However, don't be fooled. The Wheatley's still sucked butt. Despite treating Phillis as one of the family, they still owned her. She was still a slave, even if she wasn't forced to do menial labor. She wasn't free, but she didn't fit with the other slaves either. The Wheatley's forbade Phillis from socializing with the other slaves, isolating her, and stranding her in between worlds.

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Phillis' book.
In 1767, when Phillis was thirteen, her first poem was published. Phillis had shown a great talent for writing, a talent the Wheatley's encouraged. When Phillis wrote a poem "On Messrs. Hussey and Coffin" in honor of two men drowned at sea, Susanna saw that it was published in the newspaper, The Newport Mercury. Several other poems followed, and Phillis' work began to gain recognition in the colonies and across the Atlantic.

Phillis' first really successful poem, “An Elegiac Poem, on the Death of the Celebrated Divine George Whitefield” was published in 1770, and it was about this time that Phillis, with Susanna's help, started putting together a collection of poetry for publication. It was titled Poems on Various Subjects, Religious and Moral, and contained 28 poems. It would be published in 1773 when Phillis was eighteen.

Getting a book published in the late eighteenth century was no small feat. Publishers required a guarantee that people would buy the book, and some required that authors assume some of the costs of printing themselves. In Phillis' case, a list of 300 people who would buy the book was required by the publisher. Susanna lobbied heavily, and while she was able to collect some signatures, some of them being of the most eminent and learned men in Boston, she was not able to collect the required 300. This was because there were not 300 people in Boston who believed that poetry could be written by a slave. Discouraged by the American market, Phillis and Susanna decided to take Poems on Various Subjects, Religious and Moral, across the pond, where the public had already been proven to be more receptive to African authors.

Publishing the book in England required jumping through several hoops. Firstly, the publisher, Archibald Bell, was skeptical of the books authorship, and wanted proof that the book was, in fact, written by a slave. To provide evidence, Susanna assembled a group of eighteen men willing to sign affidavits certifying Phillis' authorship. These were some of the most educated and important men in Boston³, many of whom were prominent political and religious figures. The quizzed Phillis on her work, and all signed a paper saying that Phillis was the author of the book.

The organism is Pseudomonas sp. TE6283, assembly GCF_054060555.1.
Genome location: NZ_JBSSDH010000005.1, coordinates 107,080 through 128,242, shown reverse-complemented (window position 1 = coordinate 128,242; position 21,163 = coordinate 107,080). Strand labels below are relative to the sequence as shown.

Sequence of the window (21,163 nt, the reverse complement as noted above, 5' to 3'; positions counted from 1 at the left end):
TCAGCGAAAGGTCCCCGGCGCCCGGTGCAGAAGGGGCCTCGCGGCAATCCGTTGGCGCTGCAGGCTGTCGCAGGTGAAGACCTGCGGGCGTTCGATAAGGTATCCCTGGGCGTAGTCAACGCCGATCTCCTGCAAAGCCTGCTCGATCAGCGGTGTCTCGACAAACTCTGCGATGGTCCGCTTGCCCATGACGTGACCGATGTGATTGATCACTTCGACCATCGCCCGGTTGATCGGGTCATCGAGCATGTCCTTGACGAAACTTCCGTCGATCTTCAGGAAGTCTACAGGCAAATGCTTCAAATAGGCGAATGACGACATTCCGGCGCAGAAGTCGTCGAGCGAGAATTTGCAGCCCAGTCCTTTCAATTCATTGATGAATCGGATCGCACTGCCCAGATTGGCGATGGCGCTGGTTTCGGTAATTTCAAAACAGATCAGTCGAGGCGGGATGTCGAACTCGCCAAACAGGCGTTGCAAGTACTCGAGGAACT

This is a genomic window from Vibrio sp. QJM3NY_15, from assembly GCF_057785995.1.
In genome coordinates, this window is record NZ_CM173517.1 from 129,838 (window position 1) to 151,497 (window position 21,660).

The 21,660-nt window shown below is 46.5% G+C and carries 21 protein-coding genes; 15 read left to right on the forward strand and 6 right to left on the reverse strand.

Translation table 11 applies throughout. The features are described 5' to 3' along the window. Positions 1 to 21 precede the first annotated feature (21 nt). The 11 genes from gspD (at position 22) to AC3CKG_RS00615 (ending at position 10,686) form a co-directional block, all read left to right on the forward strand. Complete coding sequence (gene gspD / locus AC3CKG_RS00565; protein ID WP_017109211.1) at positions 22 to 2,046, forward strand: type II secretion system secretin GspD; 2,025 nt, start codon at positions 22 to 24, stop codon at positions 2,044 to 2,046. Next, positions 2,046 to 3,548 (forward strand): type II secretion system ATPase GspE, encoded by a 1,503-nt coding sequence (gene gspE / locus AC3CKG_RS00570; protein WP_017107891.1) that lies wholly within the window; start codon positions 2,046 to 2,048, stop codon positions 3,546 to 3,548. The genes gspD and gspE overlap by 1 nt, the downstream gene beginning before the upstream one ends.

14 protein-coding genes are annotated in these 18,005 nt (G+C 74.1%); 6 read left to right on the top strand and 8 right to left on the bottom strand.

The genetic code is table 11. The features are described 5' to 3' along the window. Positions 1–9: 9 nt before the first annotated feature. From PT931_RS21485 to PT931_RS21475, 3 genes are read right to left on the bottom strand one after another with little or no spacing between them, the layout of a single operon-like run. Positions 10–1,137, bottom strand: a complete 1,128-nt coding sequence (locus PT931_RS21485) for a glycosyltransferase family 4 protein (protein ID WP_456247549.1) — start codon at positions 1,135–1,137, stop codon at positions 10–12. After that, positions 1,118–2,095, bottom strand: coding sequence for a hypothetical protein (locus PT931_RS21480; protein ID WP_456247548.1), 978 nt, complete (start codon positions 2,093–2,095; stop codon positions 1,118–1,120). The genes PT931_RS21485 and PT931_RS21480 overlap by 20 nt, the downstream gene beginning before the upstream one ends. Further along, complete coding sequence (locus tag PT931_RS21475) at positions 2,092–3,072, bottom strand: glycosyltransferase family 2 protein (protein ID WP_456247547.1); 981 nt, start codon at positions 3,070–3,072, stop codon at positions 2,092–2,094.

Once the publisher had the affidavits, he required that Phillis have someone to dedicate her work to. The dedication, and dedicatee was very important. A book had to be dedicated to a public figure, who was, essentially, vouching to the public that the book was quality work. For Poems on Various Subjects, Phillis and the Wheatley's chose Selina Hastings, Countess of Huntingdon.

The countess was chosen because Phillis had a tenuous connection to her. One of Phillis' first important poems, 'An Elegiac Poem, on the Death of that Celebrated Divine, and Eminent Servant of Jesus Christ, the Reverend and Learned George Whitefield' had been about George Whitefield, who had been the personal chaplain to the countess. The Wheatley's used this connection to forward Phillis' book to the countess, going as far as to have one of their ship captains read the entire work to the countess.

The countess was charmed, and she write to the publisher, allowing the work to be dedicated to her. With the dedication and affidavits in order, Phillis' book was cleared for publication, and came out in the summer of 1773.

Phillis Wheatley Statue (http://www.3quarksdaily.com/3quarksdaily/2012/02/p (Progressive Eruptions))
Statue of Phillis done by Edmonia Lewis
Phillis' book was well received, circulating among the upper class, attracting astonishment that a slave could write so well. England, at the time, had a much more lax approach to racism, and while slavery wasn't yet illegal in the British isles, society was sympathetic to the plight of the enslaved. Phillis was received as an equal everywhere, and became a social star.

Unfortunately, Susanna Wheatley fell ill, and Phillis had to quickly leave London in September of 1773, depriving her of the chance to meet both the King and the Countess of Huntingdon. She returned to Boston, and was freed in October of that year. On March 3, 1774, Susanna Wheatley died.